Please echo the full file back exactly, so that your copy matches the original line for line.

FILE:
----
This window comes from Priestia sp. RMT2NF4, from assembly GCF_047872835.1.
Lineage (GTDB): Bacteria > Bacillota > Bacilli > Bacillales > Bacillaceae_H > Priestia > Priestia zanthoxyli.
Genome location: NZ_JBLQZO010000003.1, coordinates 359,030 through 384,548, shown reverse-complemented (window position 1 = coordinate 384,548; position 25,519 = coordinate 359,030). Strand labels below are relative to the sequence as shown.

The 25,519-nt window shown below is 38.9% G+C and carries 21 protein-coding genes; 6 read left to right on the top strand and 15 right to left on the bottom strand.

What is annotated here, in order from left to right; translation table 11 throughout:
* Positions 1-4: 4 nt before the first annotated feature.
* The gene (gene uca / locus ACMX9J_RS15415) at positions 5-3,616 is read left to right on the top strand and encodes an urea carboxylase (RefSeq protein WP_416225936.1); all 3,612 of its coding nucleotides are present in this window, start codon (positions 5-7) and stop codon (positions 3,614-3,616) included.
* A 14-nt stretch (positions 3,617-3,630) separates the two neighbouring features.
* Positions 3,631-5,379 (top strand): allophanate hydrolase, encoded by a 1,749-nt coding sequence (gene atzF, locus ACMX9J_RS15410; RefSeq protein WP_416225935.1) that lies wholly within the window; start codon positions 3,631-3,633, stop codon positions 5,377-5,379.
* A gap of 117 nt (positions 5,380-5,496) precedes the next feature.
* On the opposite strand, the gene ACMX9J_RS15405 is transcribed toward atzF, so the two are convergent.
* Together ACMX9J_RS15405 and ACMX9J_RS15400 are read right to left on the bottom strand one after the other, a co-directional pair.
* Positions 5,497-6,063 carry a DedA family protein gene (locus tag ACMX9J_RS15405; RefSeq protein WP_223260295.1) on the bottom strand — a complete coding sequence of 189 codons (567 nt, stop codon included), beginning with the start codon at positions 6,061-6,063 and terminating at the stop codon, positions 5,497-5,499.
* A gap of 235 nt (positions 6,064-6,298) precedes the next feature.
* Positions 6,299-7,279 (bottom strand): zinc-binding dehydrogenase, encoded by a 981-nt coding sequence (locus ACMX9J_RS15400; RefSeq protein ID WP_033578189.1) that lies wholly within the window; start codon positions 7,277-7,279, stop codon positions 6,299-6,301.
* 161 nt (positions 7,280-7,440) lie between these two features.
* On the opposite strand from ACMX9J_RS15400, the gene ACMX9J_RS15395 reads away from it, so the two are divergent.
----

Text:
This window comes from Priestia sp. RMT2NF4, from assembly GCF_047872835.1.
Lineage (GTDB): Bacteria > Bacillota > Bacilli > Bacillales > Bacillaceae_H > Priestia > Priestia zanthoxyli.
Genome location: NZ_JBLQZO010000003.1, coordinates 359,030 through 384,548, shown reverse-complemented (window position 1 = coordinate 384,548; position 25,519 = coordinate 359,030). Strand labels below are relative to the sequence as shown.

The 25,519-nt window shown below is 38.9% G+C and carries 21 protein-coding genes; 6 read left to right on the top strand and 15 right to left on the bottom strand.

What is annotated here, in order from left to right; translation table 11 throughout:
* Positions 1-4: 4 nt before the first annotated feature.
* The gene (gene uca / locus ACMX9J_RS15415) at positions 5-3,616 is read left to right on the top strand and encodes an urea carboxylase (RefSeq protein WP_416225936.1); all 3,612 of its coding nucleotides are present in this window, start codon (positions 5-7) and stop codon (positions 3,614-3,616) included.
* A 14-nt stretch (positions 3,617-3,630) separates the two neighbouring features.
* Positions 3,631-5,379 (top strand): allophanate hydrolase, encoded by a 1,749-nt coding sequence (gene atzF, locus ACMX9J_RS15410; RefSeq protein WP_416225935.1) that lies wholly within the window; start codon positions 3,631-3,633, stop codon positions 5,377-5,379.
* A gap of 117 nt (positions 5,380-5,496) precedes the next feature.
* On the opposite strand, the gene ACMX9J_RS15405 is transcribed toward atzF, so the two are convergent.
* Together ACMX9J_RS15405 and ACMX9J_RS15400 are read right to left on the bottom strand one after the other, a co-directional pair.
* Positions 5,497-6,063 carry a DedA family protein gene (locus tag ACMX9J_RS15405; RefSeq protein WP_223260295.1) on the bottom strand — a complete coding sequence of 189 codons (567 nt, stop codon included), beginning with the start codon at positions 6,061-6,063 and terminating at the stop codon, positions 5,497-5,499.
* A gap of 235 nt (positions 6,064-6,298) precedes the next feature.
* Positions 6,299-7,279 (bottom strand): zinc-binding dehydrogenase, encoded by a 981-nt coding sequence (locus ACMX9J_RS15400; RefSeq protein ID WP_033578189.1) that lies wholly within the window; start codon positions 7,277-7,279, stop codon positions 6,299-6,301.
* 161 nt (positions 7,280-7,440) lie between these two features.
* On the opposite strand from ACMX9J_RS15400, the gene ACMX9J_RS15395 reads away from it, so the two are divergent.